You may now have a better understanding of the relationship between DevOps and microservices. Well, they are two practices whose purpose is based on offering maximum agility and operational efficiency to the organisation. In fact, “DevOps” is widely seen as the piece that microservices need to achieve the highest levels of perfection.

“Many people regard “DevOps” as the key that microservices need to achieve the highest levels of perfection.”

Monolithic Architecture vs Microservices: Main Differences, Advantages and Disadvantages

In order to understand the main differences between monolithic architecture and microservices, it is important to know the advantages and disadvantages of each.

Advantages and benefits of a Monolithic architecture

  • Simplicity: Monolithic architectures are relatively simple to understand and develop, as all components and functionalities are integrated into a single unit. This can be beneficial for small development teams or simple projects where complexity is not a determining factor.
  • Lower initial development costs: In the initial development phase, monolithic architectures can have a lower initial cost, as no additional infrastructure or complex management of multiple services is required.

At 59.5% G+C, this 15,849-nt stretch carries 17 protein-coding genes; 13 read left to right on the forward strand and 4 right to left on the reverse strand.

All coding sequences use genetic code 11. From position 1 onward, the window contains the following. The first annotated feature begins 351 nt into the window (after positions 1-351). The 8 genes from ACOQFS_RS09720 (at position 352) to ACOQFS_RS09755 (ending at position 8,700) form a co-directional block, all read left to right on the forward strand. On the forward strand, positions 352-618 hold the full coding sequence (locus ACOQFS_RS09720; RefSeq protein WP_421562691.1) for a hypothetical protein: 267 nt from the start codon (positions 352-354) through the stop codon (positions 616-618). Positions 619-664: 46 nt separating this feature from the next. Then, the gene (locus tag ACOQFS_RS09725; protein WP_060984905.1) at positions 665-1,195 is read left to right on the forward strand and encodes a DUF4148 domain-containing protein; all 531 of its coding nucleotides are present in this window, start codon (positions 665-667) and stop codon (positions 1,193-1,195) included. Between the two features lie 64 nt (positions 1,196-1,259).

• Lower operational complexity: Monolithic architectures typically require less infrastructure and operational resources, as the entire application runs in a single execution environment.

Advantages and benefits of Microservices

  • The biggest advantage of having a microservices architecture is that change is constant. The staff in charge of creating applications see these changes as an opportunity to increase their productivity.
  • Unlike SOA, microservices allow a specific component of a microservice to evolve beyond its capabilities, either by breaking it down into smaller elements or by providing it with more resources.